The Greatest Moments In American Mountaineering

A list like this is bound to stir controversy among mountaineers. A climb on a given mountain may be significant because it’s a “first,” but it may not be as physically challenging as a second or third ascent of the same mountain by other routes, or in other seasons, or when it is accomplished alone, or without the use of bottled oxygen. But here are 10 strong contenders, and a few sure bets, for anybody’s “greatest” list:—M.I. Read more »

Highest Adventure

The farthest, coldest outpost of President Kennedy’s New Frontier turned out to be in the Himalayas.

At One O’Clock on May 1, 1963, Jim Whittaker, a 34-year-old native of Seattle on his first Himalayan expedition, stepped onto the summit of Mount Everest. The six-foot-five-inch mountaineer, known as “Big Jim” to his fellow climbers, was the tenth climber and the first American to reach the top of the world’s highest mountain, 29,035 feet above sea level. Nawang Gombu, a 27-year-old Sherpa climber on his third expedition to Everest, accompanied him to the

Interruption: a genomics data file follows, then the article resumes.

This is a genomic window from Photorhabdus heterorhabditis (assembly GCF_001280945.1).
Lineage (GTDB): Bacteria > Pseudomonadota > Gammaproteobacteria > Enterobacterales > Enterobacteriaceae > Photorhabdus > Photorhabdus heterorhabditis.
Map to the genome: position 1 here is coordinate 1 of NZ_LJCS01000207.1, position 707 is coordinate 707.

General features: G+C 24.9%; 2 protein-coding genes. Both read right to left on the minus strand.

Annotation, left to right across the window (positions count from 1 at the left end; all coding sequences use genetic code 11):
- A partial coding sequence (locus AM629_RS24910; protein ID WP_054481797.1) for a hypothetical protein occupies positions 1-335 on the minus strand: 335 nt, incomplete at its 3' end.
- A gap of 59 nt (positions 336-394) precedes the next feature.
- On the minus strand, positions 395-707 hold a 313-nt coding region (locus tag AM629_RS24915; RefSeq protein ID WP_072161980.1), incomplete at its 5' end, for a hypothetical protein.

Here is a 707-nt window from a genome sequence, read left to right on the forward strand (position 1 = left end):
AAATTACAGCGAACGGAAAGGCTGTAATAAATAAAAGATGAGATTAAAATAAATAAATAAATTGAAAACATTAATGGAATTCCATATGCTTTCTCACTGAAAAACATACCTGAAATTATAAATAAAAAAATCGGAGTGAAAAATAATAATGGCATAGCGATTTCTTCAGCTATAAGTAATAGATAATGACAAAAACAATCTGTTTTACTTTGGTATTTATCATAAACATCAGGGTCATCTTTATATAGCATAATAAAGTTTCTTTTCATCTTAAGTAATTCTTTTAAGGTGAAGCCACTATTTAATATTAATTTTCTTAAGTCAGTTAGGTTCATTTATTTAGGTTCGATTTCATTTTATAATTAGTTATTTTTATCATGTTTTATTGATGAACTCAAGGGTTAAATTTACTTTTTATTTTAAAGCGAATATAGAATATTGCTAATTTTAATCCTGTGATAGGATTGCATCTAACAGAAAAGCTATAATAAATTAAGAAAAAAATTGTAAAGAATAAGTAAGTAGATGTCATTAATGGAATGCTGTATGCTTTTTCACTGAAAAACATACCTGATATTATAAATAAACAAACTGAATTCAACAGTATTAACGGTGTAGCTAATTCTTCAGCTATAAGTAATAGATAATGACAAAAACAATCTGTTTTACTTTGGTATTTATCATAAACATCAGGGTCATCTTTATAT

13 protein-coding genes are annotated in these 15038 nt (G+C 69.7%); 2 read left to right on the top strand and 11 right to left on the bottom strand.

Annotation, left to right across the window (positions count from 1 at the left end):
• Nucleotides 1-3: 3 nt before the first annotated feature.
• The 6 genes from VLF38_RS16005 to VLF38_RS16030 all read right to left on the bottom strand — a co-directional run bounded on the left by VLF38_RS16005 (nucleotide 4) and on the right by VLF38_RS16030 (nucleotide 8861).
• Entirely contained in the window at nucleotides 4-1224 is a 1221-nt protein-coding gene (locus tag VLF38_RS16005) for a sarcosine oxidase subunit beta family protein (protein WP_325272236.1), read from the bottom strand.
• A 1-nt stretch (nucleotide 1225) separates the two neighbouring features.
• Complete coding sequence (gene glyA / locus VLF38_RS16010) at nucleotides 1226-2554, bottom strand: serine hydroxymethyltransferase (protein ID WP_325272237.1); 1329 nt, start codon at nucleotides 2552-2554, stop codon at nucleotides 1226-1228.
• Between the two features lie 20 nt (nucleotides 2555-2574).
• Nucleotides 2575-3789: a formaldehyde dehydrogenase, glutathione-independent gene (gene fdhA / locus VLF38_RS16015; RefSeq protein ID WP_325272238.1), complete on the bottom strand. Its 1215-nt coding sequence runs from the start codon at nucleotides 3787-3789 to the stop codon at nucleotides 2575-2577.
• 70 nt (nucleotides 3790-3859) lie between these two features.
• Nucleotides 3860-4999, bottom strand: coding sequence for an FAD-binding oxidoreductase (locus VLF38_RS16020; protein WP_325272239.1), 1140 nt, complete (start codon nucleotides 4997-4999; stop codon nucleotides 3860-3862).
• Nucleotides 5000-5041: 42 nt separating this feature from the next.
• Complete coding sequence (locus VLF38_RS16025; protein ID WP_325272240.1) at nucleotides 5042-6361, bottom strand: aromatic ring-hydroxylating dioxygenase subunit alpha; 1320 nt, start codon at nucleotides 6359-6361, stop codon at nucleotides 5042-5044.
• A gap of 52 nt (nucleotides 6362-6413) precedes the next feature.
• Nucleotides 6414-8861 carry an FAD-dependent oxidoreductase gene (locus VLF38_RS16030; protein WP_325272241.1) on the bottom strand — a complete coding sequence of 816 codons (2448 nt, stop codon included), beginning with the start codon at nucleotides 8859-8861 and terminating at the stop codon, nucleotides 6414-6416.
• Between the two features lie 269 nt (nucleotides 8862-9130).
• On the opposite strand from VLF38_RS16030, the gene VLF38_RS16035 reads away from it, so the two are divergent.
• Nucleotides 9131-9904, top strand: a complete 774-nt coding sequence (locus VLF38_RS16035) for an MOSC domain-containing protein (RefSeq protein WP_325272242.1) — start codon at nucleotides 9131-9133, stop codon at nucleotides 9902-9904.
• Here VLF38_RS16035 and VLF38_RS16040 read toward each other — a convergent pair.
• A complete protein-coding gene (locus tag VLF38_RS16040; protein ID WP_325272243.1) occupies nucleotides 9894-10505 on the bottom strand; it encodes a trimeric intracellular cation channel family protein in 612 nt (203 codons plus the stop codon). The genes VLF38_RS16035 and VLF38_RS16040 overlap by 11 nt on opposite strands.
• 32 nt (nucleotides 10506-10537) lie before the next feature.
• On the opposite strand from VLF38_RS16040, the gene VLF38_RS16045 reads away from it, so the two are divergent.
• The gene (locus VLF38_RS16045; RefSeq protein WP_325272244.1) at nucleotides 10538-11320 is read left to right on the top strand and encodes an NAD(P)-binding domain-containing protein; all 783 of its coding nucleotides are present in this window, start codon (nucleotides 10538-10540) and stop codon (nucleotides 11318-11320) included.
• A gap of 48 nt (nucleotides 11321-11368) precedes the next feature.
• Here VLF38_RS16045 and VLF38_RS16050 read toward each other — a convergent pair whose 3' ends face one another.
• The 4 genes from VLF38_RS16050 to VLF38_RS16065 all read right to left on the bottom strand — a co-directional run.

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The Adventure Craze

MORE AND MORE AMERICANS ARE PAYING A LOT OF MONEY TO PUT THEMSELVES IN MORTAL DANGER. WHY? AND WHY NOW?

At 14,411 feet Mount Rainier with its 26 glaciers stands a magnificent mile above the mountains that surround it. I first saw it some 30 years ago, when I was making a tour of the far West with my family. We drove north from California specifically to visit it and stay in Paradise Inn, which sits high up on the slopes next to the vast alpine Paradise Meadow. It was July, and we knew the meadows would be in flower.

 
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